Appreciation documented in a series of letters when one will simply not do, is a great project. Sometimes you want to send a gratitude letter to someone for a concept that has not only added immeasurably to your life but changed the world. Yes, a sea-change in more ways than one.
Part one of this particular multi-phase love letter from a recent Princess cruise passenger is to Stanley MacDonald who, in a flash of brilliance, gave rise to the cruise industry in 1962 when he saw there were not enough hotel rooms to accommodate the number of people who wanted to attend that year’s World Fair in Seattle. He created joy, he created jobs, he created backdrop for celebration, and a setting in which endless creativity could blossom and thrive. Then Love Boats, the book that led to the movie The Love Boat that led to the long-running television series The Love Boat that led to the entire world wanting to be on one. Yes, endless jobs in more than one industry. This gratitude actually is the love letter to Stanley. He, sadly enough, passed away recently at the age of 94, but as there is no statute of limitations on expressing gratitude, any of his surviving family might like to see this letter on their mail pile some day.
Part two of this letter goes to Fincanatieri the Italian ship-building geniuses whose palatial floating hotels buoyantly grace the seas, stay balanced and withstand storms all within the confines of intelligent safety and festive indulgence.
The third letter in this series is to the Golden Princess itself and the enormously gifted crew, from start to end, from boarding to disembarking, from stem to stern, from starboard to port, from forward to aft.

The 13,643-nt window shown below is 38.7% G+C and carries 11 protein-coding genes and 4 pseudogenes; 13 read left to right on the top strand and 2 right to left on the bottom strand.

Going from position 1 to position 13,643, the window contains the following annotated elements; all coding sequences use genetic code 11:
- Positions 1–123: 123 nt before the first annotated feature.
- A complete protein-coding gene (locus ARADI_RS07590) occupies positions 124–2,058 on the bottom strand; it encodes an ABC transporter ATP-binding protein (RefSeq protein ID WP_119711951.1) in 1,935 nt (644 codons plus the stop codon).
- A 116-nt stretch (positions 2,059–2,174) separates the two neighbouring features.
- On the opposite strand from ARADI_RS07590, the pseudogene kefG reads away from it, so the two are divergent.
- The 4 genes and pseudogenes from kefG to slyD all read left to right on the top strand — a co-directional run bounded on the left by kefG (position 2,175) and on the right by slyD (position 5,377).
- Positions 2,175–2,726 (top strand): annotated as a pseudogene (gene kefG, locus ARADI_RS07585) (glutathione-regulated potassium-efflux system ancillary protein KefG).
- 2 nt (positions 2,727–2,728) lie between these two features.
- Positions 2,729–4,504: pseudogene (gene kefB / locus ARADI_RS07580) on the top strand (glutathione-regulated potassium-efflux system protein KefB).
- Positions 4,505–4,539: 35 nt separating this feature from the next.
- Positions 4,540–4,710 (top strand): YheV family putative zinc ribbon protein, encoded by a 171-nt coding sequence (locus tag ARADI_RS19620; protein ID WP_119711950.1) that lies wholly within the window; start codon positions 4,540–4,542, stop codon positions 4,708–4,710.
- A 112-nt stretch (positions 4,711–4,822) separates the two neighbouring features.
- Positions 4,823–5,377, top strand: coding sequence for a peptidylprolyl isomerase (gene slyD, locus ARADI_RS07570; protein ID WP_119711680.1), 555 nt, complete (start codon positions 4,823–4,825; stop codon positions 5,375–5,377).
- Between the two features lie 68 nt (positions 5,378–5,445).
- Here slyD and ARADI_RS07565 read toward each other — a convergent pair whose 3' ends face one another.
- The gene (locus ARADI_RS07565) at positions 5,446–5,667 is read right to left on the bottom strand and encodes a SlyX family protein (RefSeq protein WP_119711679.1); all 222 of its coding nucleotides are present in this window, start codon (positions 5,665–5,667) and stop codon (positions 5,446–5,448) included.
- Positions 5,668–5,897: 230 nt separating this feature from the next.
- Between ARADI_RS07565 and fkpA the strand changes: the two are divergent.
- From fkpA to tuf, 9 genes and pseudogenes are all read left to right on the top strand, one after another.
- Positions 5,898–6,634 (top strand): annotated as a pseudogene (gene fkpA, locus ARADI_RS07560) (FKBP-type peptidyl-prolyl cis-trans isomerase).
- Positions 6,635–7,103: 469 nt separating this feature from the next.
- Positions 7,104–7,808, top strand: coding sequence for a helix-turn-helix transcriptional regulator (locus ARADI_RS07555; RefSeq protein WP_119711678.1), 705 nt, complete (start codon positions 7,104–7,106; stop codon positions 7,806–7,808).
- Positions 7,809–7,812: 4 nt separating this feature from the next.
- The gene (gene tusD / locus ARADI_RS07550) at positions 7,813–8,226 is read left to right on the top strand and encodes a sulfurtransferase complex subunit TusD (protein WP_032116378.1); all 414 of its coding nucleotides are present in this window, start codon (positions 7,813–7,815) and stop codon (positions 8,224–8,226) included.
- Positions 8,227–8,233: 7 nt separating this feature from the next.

For those of you familiar with the misery of boarding maybe two-hundred fifty people onto an airplane given the sluggish security lines, long waits in cramped spaces without enough chairs, uncaring faces snapping out the next instruction and treating you like not much more than a piece of meat with eyes as you present passports and boarding passes. And, then comes the apparently inescapable gridlock of those two-hundred fifty passengers entering the plane through one small door.
What about getting two-thousand six hundred passengers on board a ship through one small door? Here is how the Golden Princess did it. Beautifully. Without a hitch and without a frown, because they make a point of hiring people who care about people. Getting a job with Princess, according to one of the crew, is not easy. You have to have a good deal of education and experience in hospitality as well as a personality that does not crumble or turn sour under pressure. Yes, two-thousand six hundred people in a line yet each one personally welcomed by the land-crew with a genuine smile and a sweet hand-motion indicating where your next step should be. That next step is to a well-organized couple of tables with papers to fill out, information on your health, and how nice that they care and want to be prepared for potential difficulties. Then comes a special and graciously-run area if you are traveling with liquor. If not, then proceed to the visually endless and what could be an intimidating looking counter until you realize it is manned by a large team whose job and pleasure it apparently is to wave cheerfully at you when it is your turn to approach the counter. And, then your lovely attendant gives you everything you need to board and wishes you a bon voyage. Thank you Golden Princess for making me, just one out of two thousand six hundred people, feel like the most important thing on your agenda.
The staterooms are fabulous, bathrooms ditto. Showers are hot and strong as you like, and they drain swiftly so you are never standing in your own muck, Toilets flush, clean towels appear as if by magic as often as you like, and remember they have to be laundered somewhere on that ship by someone. Oh, the same people who launder your clothing and get it back to you the next day.